Granz, who was most successful at mixing great music with social activism, envisioned the “Songbook Series” as a means of improving Ella Fitzgerald’s singing career. In the early 1950s, with Decca Records, she recorded songs in a willy-nilly fashion. After Ella moved to Granz’s Verve label in the mid-1950s, Granz changed that, hoping to move Ella’s recordings into the pop music mainstream. But to do this, Granz eschewed current pop hits, and steered Ms. Fitzgerald toward more sophisticated songs, written by America’s most distinguished popular song composers. His idea was to record Ella singing the best of American Popular Song (before that term had the connotation it now has), in an organized way that record buyers would find easy to relate to and understand. That would, he hoped, broaden her appeal to record buyers, but on a rarefied, classy level. Granz’s idea was wildly successful. By the end of the 1950s, Ella Fitzgerald’s career was in high gear, and she was known far and wide as “The First Lady of Song.” (Above right: Norman Granz and Ella Fitzgerald in the late 1950s)
Norman Granz commissioned master swing arranger Billy May to create the musical showcases for Ella’s voice for the Harold Arlen Songbook recordings. May was then in the middle of a tremendously successful three LP project with Frank Sinatra, the albums entitled Come Fly With Me (1958), Come Dance With Me (1958), and Come Swing With Me (1961). Granz had come to realize that many of the performances in Ella’s previous Songbook recordings were not particularly swinging, and he wanted a bit more swing and jazz for the Arlen Songbook. May’s approach, at least on “Over the Rainbow,” was to create music for a small jazzy choir of five horns complemented by twenty strings.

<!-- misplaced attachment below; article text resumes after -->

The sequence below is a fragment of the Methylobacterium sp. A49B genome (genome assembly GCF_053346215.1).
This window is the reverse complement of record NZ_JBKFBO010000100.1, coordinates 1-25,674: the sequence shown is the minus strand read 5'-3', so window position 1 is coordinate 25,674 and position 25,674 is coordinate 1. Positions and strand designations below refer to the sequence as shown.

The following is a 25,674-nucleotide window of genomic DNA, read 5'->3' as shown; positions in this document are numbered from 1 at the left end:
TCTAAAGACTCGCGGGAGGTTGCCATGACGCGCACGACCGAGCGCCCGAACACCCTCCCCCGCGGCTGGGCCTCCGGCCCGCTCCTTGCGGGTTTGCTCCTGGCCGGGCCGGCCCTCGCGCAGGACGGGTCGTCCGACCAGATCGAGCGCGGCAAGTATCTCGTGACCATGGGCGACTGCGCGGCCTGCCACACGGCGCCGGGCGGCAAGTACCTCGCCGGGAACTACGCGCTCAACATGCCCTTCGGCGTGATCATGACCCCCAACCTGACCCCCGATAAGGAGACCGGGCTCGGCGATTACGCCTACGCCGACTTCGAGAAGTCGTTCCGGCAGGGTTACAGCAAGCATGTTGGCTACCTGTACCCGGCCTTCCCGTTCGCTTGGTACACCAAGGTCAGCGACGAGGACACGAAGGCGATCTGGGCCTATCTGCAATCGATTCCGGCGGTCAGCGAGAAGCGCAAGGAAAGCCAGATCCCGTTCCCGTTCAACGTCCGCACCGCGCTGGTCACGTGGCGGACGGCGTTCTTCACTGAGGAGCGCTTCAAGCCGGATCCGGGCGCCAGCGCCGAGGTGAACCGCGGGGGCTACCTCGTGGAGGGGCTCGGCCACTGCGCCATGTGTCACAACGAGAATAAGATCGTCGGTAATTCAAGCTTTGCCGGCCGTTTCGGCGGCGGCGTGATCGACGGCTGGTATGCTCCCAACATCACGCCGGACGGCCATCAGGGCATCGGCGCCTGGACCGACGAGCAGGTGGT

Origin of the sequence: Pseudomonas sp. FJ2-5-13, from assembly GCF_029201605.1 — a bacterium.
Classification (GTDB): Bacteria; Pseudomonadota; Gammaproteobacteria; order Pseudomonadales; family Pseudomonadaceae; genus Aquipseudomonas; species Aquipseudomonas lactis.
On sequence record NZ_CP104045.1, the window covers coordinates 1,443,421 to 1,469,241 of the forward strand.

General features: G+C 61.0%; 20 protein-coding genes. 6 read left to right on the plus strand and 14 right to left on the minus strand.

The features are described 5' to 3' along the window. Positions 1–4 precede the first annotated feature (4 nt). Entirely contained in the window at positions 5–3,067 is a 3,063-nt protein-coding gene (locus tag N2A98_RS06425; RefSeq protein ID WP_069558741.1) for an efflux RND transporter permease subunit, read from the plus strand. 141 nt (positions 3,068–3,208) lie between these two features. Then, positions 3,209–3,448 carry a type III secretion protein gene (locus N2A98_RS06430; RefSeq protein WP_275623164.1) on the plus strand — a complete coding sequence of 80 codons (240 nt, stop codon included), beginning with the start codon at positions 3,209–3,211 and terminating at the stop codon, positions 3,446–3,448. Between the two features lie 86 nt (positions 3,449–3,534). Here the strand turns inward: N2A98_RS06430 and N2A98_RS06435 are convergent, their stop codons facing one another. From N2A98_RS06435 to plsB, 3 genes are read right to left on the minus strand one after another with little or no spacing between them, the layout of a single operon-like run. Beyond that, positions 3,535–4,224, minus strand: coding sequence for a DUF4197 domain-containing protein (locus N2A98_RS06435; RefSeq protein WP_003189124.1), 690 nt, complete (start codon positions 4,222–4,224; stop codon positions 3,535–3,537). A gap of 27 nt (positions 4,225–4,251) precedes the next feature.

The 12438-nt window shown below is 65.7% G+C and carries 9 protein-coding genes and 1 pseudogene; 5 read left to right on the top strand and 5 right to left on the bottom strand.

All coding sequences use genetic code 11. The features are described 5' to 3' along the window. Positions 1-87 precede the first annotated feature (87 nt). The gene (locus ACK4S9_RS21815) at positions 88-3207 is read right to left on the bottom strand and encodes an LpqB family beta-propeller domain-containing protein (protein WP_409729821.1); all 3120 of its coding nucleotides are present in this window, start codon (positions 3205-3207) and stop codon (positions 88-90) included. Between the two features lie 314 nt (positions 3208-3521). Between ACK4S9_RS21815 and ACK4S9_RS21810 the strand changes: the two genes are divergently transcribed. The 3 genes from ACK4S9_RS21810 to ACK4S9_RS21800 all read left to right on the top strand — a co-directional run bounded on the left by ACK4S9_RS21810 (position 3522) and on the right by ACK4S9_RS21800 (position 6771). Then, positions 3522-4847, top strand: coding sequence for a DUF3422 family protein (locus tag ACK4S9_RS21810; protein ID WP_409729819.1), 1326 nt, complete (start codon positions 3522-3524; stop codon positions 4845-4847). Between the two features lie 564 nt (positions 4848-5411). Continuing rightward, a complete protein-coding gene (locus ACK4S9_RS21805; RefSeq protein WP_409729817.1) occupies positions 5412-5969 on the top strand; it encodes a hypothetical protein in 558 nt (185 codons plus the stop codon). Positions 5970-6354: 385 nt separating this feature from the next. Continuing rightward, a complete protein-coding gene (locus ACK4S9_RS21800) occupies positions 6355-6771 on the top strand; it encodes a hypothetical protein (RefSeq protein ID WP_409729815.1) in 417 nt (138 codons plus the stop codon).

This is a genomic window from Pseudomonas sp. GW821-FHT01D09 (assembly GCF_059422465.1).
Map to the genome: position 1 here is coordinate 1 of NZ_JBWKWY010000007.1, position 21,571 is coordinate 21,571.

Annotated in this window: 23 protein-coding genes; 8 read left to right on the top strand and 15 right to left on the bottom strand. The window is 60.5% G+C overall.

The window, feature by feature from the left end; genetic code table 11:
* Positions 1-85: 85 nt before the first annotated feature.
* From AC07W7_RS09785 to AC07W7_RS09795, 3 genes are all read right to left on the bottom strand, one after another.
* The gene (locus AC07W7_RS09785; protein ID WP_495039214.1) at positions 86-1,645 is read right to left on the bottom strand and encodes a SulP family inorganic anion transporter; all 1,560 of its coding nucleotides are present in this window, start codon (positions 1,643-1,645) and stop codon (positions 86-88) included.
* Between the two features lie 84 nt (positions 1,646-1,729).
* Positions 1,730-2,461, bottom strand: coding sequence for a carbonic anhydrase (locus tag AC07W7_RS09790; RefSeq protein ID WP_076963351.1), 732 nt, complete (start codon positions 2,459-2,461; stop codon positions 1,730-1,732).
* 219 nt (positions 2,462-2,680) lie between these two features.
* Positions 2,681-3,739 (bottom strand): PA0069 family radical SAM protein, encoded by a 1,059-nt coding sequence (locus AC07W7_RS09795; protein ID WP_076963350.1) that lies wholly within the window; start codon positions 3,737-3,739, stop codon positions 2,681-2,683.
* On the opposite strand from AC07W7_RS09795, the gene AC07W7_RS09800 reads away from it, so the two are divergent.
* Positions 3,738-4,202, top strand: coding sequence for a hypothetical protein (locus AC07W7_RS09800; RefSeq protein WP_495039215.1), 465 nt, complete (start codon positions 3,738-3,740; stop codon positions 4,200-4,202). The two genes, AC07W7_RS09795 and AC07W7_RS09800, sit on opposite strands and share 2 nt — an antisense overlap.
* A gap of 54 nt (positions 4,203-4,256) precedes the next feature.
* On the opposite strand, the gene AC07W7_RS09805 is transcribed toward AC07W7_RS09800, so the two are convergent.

One of Ella Fitzgerald’s biggest fans was Marilyn Monroe.
In addition to a lovely, floating four-bar introduction, played by the strings and harp without rhythm accompaniment, Billy May and Ella agreed that the wonderful verse for “Over the Rainbow” should be included on Ella’s recording. It is a delight, both musically and lyrically. Ella’s crystalline voice is backed gently through the first part of the verse by the horns and rhythm; then the warm strings come in, providing a sonic contrast.
Notice how easily and gracefully she sings the pick-up to the verse and octave jumps in the first bar of the chorus (main melody) of Arlen’s music, and all that follows. It is done with apparent ease and relaxation, with superb voice quality. This is the work of a masterful, musicianly singer, performing a great song at the height of her technical and expressive powers.
The jazz solo on tenor saxophone in the second chorus is played by L.A. studio heavyweight Plas Johnson.
Ella Fitzgerald’s performance of “Over the Rainbow” is gently swinging, and flawless in every respect. If anyone wants to know why this is such a great song, they need go no further than this recording.
The recording presented with this post was digitally remastered by Mike Zirpolo.
Notes and links:
(1) The entire Ella Fitzgerald/Norman Granz “Songbook Series” included LPs dedicated to the music of these composers: Irving Berlin; Jerome Kern; George and Ira Gershwin; Cole Porter; Richard Rodgers and Lorenz Hart; Duke Ellington, Johnny Mercer and Harold Arlen.
Here are links to a few other examples of the great singing of Ella Fitzgerald:
And here is a link to the performance that started Ella’s rise to stardom:
Here is a link to some of the images that appear here at swingandbeyond.com: